About Professionalism in Freelance Writing Jobs

In his landmark book The E-Myth, Michael Gerber identified the biggest problem entrepreneurs face:

People constitutionally suited for the daily grind and details of running a business aren’t the kind of people who are unhappy working in a regular job.

In my experience, this describes the overwhelming majority of folks looking for freelance writing jobs. They own that dislike of daily drudgery and details, and combine it with an artist’s approach to the work itself.

According to editors and clients I’ve worked with, this means working with a typical freelance writer means the following:

  • Poor communication
  • Missed deadlines
  • Tantrums at editorial suggestions
  • Inappropriate behavior on site
  • Dropped assignments
  • Unreliable scheduling

If you want to to make real money in your freelance writing job, don’t do this. Communicate regularly and honestly. Meet deadlines with the ruthless efficiency of a Terminator. Take feedback professionally, and remember that your client’s office is not the desk you set up in your spare room. Do what you say you will do without fail.

I’m not saying I’m constitutionally suited for this. If I were, I’d be turning in reports at a stable job somewhere. But I do have systems in place to keep me on track. I have the same challenge finding new clients that everybody else does…but when my clients need more work, I’m who they call.

How about you? What are the challenges you face when it comes to professionalism in your writing career? What systems do you use to overcome those challenges?

6 thoughts on “About Professionalism in Freelance Writing Jobs

  1. Jason,

    I think the hardest part to begin with as a freelancer is remembering to communicate fully at the beginning of a job. There’s nothing worse than needing any work that comes along, finally getting something in the hopper, and having the client be upset with it because you two weren’t clear from the beginning about what was needed. My system now is to fully discuss what the job entails, then go for it.

    Sarah

  2. Something that exacerbates that sometimes is a reticence to have the hard/real conversation. Many beginners are afraid of losing a client over a small disagreement — so they avoid nailing down the details.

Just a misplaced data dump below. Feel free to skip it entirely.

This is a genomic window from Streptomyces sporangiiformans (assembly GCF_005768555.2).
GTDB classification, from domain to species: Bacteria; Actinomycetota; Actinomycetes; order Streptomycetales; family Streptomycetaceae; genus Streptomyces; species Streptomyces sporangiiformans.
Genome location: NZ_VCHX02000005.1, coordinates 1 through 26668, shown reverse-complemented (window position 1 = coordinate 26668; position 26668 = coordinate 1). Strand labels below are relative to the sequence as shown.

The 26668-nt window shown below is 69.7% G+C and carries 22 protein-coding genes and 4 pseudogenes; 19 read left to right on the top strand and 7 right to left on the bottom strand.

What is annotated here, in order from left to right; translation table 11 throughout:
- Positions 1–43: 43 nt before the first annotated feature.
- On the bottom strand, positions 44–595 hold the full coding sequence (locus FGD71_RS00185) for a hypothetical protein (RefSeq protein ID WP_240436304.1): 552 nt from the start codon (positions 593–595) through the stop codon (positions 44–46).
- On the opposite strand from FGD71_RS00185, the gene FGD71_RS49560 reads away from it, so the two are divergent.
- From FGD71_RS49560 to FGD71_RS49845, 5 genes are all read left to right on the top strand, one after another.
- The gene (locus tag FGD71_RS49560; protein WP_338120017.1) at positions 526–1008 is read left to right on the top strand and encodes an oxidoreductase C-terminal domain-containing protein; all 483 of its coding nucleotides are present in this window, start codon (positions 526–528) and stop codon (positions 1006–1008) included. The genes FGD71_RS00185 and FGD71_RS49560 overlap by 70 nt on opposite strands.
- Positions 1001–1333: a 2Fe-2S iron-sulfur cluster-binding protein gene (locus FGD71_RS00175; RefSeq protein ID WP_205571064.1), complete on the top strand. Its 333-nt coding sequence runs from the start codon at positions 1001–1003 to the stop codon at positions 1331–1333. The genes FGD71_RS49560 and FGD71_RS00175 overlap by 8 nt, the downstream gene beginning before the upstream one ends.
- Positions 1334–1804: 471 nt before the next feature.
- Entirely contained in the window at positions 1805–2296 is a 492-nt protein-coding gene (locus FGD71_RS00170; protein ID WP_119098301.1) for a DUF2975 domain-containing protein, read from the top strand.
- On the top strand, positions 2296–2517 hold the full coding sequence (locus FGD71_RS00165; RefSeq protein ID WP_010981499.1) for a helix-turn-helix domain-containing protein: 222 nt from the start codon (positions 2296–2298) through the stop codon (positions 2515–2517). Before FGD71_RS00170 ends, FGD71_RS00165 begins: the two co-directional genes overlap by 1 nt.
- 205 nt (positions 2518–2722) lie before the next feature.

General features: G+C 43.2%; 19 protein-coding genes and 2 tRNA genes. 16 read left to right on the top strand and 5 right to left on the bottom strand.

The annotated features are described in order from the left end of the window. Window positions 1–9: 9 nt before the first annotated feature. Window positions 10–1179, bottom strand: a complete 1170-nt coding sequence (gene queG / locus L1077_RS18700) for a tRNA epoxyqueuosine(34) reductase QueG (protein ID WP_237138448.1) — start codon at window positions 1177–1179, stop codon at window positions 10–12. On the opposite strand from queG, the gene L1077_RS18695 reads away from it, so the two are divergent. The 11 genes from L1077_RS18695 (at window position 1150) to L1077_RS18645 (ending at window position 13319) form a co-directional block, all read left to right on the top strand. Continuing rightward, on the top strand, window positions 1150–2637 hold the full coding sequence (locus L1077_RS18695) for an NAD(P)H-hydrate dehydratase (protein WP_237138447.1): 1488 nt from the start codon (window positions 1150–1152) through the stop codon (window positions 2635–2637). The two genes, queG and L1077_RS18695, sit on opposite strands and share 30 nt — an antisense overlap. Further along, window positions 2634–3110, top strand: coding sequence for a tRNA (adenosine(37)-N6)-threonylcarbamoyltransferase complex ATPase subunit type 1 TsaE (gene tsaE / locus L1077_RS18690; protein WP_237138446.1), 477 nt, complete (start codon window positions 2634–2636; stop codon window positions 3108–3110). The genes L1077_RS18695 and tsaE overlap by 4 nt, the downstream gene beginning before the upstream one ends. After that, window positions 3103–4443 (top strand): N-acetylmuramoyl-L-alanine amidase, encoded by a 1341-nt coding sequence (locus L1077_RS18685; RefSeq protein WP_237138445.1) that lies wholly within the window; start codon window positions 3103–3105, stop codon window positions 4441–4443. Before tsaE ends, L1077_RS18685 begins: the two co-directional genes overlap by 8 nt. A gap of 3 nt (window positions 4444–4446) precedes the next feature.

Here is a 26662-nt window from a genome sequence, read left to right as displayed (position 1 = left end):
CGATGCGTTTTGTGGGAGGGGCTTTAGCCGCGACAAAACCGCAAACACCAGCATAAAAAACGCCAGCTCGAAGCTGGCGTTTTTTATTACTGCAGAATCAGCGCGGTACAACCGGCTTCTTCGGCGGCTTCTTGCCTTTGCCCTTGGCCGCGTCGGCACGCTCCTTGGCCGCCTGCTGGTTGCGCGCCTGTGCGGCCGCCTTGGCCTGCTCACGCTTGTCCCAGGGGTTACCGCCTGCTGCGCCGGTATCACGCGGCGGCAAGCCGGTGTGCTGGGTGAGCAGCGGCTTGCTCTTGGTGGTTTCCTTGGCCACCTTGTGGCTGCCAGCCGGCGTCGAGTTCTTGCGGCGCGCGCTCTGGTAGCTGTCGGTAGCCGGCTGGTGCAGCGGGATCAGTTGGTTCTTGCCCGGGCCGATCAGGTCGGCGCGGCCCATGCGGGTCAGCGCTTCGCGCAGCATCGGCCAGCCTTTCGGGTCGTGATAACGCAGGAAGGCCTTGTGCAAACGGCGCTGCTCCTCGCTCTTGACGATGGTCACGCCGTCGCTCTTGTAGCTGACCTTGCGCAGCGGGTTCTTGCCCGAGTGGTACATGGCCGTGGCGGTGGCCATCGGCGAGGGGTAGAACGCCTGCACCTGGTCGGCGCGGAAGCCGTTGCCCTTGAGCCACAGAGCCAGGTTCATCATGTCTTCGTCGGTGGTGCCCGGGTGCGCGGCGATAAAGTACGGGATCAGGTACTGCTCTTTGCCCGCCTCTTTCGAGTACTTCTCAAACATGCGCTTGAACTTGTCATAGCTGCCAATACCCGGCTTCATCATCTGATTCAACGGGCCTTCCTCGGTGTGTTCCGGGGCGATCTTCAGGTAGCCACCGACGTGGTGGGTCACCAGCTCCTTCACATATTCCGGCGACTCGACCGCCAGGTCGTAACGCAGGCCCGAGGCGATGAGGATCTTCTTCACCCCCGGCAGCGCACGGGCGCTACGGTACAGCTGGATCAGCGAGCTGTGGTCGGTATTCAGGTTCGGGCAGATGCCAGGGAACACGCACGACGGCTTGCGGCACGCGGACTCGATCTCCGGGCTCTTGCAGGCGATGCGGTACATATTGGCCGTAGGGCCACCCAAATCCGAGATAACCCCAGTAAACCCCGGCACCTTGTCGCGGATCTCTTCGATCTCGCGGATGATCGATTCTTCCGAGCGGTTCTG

3. “Systems in place” is the key thing, it seems to me. I write when I want to, but also when I need to. And the harder thing, as you suggest, is the business end of it all.

    Given that–and Jason, I enjoy your blog as an important and occasional piece of my online reading, so thanks for asking–I keep the following rules: 1) all communications within 24 hours (the extra grace I give myself within that 24 hour time frame is much appreciated), 2) the business end of writing (save when I find it appealing) can be “clumped together” every couple of days with other unappealing tasks, 3) what I don’t want to do can often be accomplished by someone else in my stead, and 4) believing that not all things are necessary or important, including the things that people are asking me for.

    The latter–akin to having “a, b and c priorities” takes care of much of the unpleasantness. Which is to say, something may be important to the person asking, but it being so doesn’t necessarily make it important to me, unless I want to make it so. As dis-functional as the fourth rule is, holding to it keeps me from living someone else’s life and and expectations when I’m busy enough trying to live my own. http://www.greggtownsley.com

  4. Yes, total clarity–in writing–is a must. There’s nothing wrong with standing up for yourself and your work–there are ways to do that professionally and without jeopardizing the assignment. The client will actually have more respect for you when they see you’re serious and thorough about a potential job. I used to do a lot of freelance artwork and in a field that is so subjective, you have to not only have a thick skin, but both sides have to have a clear understanding about the final product. In the end, there are no guarantees, but as long as you’re proud of the work you produced and how you conducted yourself, that’s all that matters.

  5. I subscribe to the Woody Allen School of Freelancing, where eighty percent of success is showing up. As an editor, a freelancer who writes with flair and passion is the difference between good and great. But professionalism is the difference between someone who I’d hire and someone I’d ignore. It’s the eighty percent. In this case, the “showing up” is the unsexy part of writing: honesty in communications, timeliness in delivery, proofread copy, responsiveness to edits.

    The temptation for freelancers is to over-promise and under-deliver. Hell, that’s the temptation of anyone with the combination of neurosis and masochism required to work for himself. Approach the writing as a collaborative effort where your success and my success are aligned. I need to deliver a certain amount of quality material to a client within a certain time frame; the more of my energy spent working with freelancers explaining why their copy hasn’t arrived or is substandard, the less time I have to actually work on the material.

    Since I’m plumbing the depths of history’s great wits, I think Voltaire provided some good guidance: “le mieux est l’ennemi du bien.” If you don’t speak French, Daniel Lawrence Whitney, the Bard of the Great Plains, paraphrases it thusly: “Git-R-Done!”

  6. Pingback: 5 Killer Freelance Mistakes You Might Be Making »

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